We believe the process we have set forth is necessary not only to ensure that members are properly educated on this complex measure, but also to ensure a fair and open process so that the American people know what is in any such bill. The last time Congress considered legislation of this magnitude that was written behind closed doors and passed with no process, it resulted in sweeping changes to our healthcare system, the negative consequences of which are only now coming to light. As you have said in the past, if we bring these important issues to the Senate floor without them having been worked through committee, it is a prescription for a real problem.
Here’s the signature page. Which is most important?
The temptation is to say Cornyn because he’s number two in the caucus, but no. Cornyn’s name is here first and foremost because Cruz’s name is here; Cornyn’s desperate to avoid a tea-party challenge in the primary of the sort that propelled Cruz into the Senate so there’ll be no daylight between him and his junior colleague from now until next November. Cruz is more important for another reason too. With so many tea-party stars lining up for immigration reform — Rubio most famously, of course, but Paul also suggested today he might support the Gang of Eight’s bill with amendments — the base may end up looking for a conservative champion in the Senate to rally grassroots opposition to the bill. The guy who delivered the keynote at CPAC and who’s become the Democrats’ public enemy number one in just two months in office is a natural choice, and he’s signaling here that he’s prepared to make a fuss if Graham and Schumer try to push this through too quickly.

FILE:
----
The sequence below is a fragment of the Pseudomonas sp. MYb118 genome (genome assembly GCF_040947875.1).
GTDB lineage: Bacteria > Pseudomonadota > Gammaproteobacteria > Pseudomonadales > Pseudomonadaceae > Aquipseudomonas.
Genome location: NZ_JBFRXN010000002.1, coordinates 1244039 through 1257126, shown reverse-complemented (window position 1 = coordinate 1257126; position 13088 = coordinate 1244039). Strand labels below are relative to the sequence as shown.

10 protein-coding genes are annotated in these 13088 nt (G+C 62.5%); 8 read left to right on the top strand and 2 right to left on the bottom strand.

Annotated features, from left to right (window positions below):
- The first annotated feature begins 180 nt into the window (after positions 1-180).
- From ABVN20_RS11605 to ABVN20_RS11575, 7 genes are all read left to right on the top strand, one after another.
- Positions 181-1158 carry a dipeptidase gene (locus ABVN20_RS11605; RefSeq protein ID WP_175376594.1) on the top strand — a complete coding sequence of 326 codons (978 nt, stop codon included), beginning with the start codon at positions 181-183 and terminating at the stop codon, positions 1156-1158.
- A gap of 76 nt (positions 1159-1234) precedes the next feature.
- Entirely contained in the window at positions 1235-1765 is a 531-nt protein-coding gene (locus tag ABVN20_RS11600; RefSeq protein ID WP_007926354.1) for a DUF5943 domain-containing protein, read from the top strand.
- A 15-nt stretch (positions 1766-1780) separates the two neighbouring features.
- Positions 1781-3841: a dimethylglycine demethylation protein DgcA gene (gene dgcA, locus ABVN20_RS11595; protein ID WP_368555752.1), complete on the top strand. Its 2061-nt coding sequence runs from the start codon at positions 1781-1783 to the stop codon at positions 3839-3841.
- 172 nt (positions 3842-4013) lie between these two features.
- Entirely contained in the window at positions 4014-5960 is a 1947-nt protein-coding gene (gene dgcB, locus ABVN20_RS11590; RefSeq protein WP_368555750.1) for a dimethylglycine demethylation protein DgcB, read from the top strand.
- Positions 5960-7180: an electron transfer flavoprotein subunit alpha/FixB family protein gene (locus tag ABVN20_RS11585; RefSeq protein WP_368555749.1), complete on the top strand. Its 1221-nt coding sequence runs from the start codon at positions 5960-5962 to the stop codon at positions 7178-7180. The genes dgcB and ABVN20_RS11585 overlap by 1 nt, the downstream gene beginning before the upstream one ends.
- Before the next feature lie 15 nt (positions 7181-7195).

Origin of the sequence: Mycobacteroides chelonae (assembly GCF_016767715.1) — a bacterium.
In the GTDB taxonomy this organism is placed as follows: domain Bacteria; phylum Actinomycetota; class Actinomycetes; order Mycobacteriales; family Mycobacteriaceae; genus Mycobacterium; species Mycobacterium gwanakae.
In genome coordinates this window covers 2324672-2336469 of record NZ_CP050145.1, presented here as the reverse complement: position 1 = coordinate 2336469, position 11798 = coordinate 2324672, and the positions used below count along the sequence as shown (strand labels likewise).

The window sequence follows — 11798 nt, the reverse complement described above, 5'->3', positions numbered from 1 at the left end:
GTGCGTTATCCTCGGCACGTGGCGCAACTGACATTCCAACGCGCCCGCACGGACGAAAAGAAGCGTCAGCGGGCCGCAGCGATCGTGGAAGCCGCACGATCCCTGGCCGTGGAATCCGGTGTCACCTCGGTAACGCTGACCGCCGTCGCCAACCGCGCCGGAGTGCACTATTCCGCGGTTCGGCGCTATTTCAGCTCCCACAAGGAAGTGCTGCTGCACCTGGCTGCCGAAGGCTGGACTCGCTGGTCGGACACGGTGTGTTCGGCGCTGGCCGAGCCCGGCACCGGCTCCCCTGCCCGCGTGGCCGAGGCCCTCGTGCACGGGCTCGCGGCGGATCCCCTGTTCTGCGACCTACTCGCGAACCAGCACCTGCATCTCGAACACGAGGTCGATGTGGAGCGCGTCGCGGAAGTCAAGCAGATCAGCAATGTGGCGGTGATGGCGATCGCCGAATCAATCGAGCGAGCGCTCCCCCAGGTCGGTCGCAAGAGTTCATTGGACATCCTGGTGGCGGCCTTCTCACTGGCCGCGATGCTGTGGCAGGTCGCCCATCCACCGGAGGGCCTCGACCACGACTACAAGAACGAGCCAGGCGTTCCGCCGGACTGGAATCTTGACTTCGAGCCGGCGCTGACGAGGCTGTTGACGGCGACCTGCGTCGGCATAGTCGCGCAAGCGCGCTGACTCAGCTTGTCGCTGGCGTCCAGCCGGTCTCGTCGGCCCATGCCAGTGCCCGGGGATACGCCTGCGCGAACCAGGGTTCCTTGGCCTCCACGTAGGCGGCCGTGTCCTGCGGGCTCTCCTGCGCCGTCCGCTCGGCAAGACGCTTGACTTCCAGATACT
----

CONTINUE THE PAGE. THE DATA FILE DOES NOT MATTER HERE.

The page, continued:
With Cruz mobilizing the base and the odds of primary challenges rising, the odds that squishy Republicans would acquiesce in rubber-stamping it without hearings seems much less likely to me, no matter how eager they are to earn goodwill with Latinos by getting it done ASAP. There is a straddle they’ll have to perform here in passing the bill but not making conservatives too angry in the process. Rand Paul understands it, which is why he emphasized border security in his speech today while mentioning citizenship not at all. Rubio understands it too, which is why he undertook that talk-radio charm offensive and promised Rush he’d walk away if Democrats don’t follow an open, thorough process towards passage. I think he would walk away too if it came to that: Actually passing the bill is much less important to Rubio’s national ambitions than simply being seen as a voice of moderation and inclusion, and he’s already more or less achieved the latter by taking such a visible role in this process. Mickey Kaus scolded me on Twitter after last week’s post for suggesting that it’s paranoid to think fans of amnesty might want to push the bill through Congress quickly, but I never said it was paranoid. It’s quite logical, after the debacles of 2006 and 2007, for them to want to do that. I just think it’s unlikely because there’s too much political peril in Republican primaries, both local and national, for the major players on the right not to make a fuss about it and slow the process down if Schumer/Graham tried it. Especially for Rubio, who’ll take most of the blame from grassroots conservatives if this thing passes the Senate in a dubious way.